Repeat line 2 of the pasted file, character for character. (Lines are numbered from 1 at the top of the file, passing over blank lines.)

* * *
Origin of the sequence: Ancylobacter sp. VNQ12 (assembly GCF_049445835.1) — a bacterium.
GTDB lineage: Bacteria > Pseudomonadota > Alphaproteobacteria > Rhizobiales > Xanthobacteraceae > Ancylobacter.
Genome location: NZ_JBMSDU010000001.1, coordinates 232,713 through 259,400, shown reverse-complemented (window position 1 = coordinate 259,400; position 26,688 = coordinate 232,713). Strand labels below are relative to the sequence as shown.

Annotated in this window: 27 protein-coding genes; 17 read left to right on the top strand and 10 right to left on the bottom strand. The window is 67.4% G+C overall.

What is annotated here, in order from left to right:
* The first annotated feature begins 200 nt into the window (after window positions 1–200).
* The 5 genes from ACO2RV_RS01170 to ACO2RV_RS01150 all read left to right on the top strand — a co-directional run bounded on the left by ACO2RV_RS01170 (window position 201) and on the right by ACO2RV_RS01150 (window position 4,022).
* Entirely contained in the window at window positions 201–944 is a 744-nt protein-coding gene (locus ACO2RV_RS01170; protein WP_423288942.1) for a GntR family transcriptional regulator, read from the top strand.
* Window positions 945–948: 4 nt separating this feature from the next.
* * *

GTDB lineage: Bacteria > Pseudomonadota > Alphaproteobacteria > Rhizobiales > Xanthobacteraceae > Ancylobacter.